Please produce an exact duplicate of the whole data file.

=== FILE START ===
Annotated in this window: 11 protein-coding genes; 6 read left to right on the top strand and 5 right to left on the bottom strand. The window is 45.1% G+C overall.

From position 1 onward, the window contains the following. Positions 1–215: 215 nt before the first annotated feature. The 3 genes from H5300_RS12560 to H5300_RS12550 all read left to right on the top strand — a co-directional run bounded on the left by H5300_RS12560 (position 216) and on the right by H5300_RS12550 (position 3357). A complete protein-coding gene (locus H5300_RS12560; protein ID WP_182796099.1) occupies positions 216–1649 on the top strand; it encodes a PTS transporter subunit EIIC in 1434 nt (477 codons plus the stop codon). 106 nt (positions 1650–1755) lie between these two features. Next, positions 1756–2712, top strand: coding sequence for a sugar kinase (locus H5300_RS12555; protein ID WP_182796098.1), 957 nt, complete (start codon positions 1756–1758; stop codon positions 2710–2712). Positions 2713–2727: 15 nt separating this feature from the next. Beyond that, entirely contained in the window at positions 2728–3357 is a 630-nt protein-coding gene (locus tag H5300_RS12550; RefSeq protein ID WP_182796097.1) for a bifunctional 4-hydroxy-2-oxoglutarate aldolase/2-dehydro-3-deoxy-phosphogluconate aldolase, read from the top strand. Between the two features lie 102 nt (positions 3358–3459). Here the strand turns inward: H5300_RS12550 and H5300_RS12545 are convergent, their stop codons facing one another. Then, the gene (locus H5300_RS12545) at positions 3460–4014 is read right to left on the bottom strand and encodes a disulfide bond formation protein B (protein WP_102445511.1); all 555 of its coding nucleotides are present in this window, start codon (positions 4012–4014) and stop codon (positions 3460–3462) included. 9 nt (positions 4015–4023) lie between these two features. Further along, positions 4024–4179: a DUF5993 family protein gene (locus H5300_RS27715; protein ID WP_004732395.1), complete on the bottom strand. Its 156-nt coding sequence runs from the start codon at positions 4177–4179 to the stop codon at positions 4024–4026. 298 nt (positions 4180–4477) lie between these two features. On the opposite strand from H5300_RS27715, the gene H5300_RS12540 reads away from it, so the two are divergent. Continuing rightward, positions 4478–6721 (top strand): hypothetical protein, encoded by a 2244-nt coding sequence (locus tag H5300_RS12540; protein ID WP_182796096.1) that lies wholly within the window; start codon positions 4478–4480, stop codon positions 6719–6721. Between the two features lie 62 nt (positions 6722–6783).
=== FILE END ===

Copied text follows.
Annotated in this window: 11 protein-coding genes; 6 read left to right on the top strand and 5 right to left on the bottom strand. The window is 45.1% G+C overall.

From position 1 onward, the window contains the following. Positions 1–215: 215 nt before the first annotated feature. The 3 genes from H5300_RS12560 to H5300_RS12550 all read left to right on the top strand — a co-directional run bounded on the left by H5300_RS12560 (position 216) and on the right by H5300_RS12550 (position 3357). A complete protein-coding gene (locus H5300_RS12560; protein ID WP_182796099.1) occupies positions 216–1649 on the top strand; it encodes a PTS transporter subunit EIIC in 1434 nt (477 codons plus the stop codon). 106 nt (positions 1650–1755) lie between these two features. Next, positions 1756–2712, top strand: coding sequence for a sugar kinase (locus H5300_RS12555; protein ID WP_182796098.1), 957 nt, complete (start codon positions 1756–1758; stop codon positions 2710–2712). Positions 2713–2727: 15 nt separating this feature from the next. Beyond that, entirely contained in the window at positions 2728–3357 is a 630-nt protein-coding gene (locus tag H5300_RS12550; RefSeq protein ID WP_182796097.1) for a bifunctional 4-hydroxy-2-oxoglutarate aldolase/2-dehydro-3-deoxy-phosphogluconate aldolase, read from the top strand. Between the two features lie 102 nt (positions 3358–3459). Here the strand turns inward: H5300_RS12550 and H5300_RS12545 are convergent, their stop codons facing one another. Then, the gene (locus H5300_RS12545) at positions 3460–4014 is read right to left on the bottom strand and encodes a disulfide bond formation protein B (protein WP_102445511.1); all 555 of its coding nucleotides are present in this window, start codon (positions 4012–4014) and stop codon (positions 3460–3462) included. 9 nt (positions 4015–4023) lie between these two features. Further along, positions 4024–4179: a DUF5993 family protein gene (locus H5300_RS27715; protein ID WP_004732395.1), complete on the bottom strand. Its 156-nt coding sequence runs from the start codon at positions 4177–4179 to the stop codon at positions 4024–4026. 298 nt (positions 4180–4477) lie between these two features. On the opposite strand from H5300_RS27715, the gene H5300_RS12540 reads away from it, so the two are divergent. Continuing rightward, positions 4478–6721 (top strand): hypothetical protein, encoded by a 2244-nt coding sequence (locus tag H5300_RS12540; protein ID WP_182796096.1) that lies wholly within the window; start codon positions 4478–4480, stop codon positions 6719–6721. Between the two features lie 62 nt (positions 6722–6783).